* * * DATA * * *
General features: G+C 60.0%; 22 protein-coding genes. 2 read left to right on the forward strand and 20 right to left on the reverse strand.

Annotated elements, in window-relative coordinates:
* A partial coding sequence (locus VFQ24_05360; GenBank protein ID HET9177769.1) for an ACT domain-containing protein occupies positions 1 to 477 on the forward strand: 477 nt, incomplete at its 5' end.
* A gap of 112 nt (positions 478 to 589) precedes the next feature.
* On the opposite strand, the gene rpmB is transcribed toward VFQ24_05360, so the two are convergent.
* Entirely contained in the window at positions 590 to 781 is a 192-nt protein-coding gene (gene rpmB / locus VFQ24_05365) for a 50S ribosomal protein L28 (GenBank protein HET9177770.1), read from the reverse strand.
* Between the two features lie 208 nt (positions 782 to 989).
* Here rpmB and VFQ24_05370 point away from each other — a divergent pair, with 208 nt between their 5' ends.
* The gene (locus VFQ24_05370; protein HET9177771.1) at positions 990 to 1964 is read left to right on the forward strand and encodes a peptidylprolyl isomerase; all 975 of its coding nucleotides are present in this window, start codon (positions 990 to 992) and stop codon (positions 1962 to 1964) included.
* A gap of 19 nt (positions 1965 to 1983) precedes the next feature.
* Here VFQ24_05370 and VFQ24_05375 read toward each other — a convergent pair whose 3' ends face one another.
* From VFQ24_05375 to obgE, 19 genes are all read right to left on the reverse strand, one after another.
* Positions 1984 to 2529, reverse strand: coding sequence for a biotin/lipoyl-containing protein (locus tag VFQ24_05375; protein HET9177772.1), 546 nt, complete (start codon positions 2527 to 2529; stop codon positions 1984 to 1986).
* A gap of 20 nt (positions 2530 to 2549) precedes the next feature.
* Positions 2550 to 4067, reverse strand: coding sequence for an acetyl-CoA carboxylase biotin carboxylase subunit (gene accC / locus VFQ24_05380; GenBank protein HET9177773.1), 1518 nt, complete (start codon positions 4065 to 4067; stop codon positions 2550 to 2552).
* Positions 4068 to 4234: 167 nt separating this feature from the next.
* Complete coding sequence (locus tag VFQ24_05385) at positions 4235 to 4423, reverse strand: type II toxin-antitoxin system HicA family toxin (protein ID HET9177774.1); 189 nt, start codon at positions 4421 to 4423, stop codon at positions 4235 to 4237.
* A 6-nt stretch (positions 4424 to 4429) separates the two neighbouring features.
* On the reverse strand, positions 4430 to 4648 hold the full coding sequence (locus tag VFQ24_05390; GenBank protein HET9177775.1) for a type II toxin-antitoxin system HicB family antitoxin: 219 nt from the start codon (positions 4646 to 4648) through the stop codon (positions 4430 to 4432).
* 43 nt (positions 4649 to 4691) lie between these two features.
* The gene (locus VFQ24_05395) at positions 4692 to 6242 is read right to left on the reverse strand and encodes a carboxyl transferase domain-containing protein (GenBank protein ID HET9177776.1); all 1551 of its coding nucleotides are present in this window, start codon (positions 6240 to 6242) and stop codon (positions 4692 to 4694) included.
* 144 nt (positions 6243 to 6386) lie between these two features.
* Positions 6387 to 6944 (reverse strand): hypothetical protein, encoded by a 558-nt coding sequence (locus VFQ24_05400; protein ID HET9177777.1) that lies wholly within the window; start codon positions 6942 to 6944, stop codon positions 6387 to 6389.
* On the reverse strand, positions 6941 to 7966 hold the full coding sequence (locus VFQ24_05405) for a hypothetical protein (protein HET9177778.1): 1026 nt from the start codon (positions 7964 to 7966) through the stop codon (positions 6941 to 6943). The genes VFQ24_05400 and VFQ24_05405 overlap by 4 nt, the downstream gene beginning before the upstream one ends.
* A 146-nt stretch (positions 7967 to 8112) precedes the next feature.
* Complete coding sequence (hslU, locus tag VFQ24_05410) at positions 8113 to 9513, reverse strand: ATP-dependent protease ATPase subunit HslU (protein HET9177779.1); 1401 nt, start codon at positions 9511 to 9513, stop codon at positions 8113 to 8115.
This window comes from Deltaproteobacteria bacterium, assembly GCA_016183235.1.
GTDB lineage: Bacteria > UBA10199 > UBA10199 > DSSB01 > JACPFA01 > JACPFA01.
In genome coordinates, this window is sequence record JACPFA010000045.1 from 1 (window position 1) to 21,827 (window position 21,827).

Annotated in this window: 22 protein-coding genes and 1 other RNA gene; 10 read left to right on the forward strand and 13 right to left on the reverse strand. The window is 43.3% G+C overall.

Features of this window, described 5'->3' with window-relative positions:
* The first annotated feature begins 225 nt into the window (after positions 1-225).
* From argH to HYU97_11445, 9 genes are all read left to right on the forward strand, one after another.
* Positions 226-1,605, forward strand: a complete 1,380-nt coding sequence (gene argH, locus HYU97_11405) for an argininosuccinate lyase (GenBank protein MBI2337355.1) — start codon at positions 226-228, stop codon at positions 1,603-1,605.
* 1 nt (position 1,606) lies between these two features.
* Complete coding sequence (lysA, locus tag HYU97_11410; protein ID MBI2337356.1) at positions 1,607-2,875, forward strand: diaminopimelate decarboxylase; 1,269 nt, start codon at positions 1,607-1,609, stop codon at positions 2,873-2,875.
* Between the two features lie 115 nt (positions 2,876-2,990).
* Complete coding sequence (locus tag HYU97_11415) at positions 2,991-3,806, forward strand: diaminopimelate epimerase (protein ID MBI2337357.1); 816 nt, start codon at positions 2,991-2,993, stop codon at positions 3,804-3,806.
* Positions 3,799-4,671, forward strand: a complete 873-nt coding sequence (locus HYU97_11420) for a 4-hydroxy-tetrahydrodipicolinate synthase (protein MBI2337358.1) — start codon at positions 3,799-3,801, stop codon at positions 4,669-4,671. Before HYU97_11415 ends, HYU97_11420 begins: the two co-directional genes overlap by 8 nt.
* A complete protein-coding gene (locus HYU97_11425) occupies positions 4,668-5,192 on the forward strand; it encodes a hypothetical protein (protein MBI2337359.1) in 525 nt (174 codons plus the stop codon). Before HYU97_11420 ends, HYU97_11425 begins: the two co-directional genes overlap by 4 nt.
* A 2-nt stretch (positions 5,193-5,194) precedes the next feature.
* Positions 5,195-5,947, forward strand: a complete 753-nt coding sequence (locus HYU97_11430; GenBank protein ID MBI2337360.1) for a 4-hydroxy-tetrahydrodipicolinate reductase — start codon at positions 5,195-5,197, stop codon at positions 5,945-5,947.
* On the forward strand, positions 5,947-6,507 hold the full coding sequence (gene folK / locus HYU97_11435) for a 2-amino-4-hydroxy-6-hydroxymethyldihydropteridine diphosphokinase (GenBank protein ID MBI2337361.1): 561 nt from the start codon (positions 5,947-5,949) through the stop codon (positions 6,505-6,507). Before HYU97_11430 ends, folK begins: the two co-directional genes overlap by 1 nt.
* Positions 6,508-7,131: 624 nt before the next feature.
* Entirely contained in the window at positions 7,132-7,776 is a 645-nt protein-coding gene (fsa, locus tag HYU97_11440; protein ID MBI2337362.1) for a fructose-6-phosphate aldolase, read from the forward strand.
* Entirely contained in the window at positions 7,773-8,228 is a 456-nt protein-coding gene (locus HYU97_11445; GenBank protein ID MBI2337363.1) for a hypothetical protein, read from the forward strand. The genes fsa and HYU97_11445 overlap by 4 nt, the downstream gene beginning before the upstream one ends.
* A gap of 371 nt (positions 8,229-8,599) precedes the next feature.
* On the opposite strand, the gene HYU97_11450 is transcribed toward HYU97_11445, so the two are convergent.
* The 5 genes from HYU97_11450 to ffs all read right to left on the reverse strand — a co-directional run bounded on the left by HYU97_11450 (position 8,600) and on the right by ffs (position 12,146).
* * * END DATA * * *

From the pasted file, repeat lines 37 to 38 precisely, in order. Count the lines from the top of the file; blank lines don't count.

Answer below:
* Between the two features lie 115 nt (positions 2,876-2,990).
* Complete coding sequence (locus tag HYU97_11415) at positions 2,991-3,806, forward strand: diaminopimelate epimerase (protein ID MBI2337357.1); 816 nt, start codon at positions 2,991-2,993, stop codon at positions 3,804-3,806.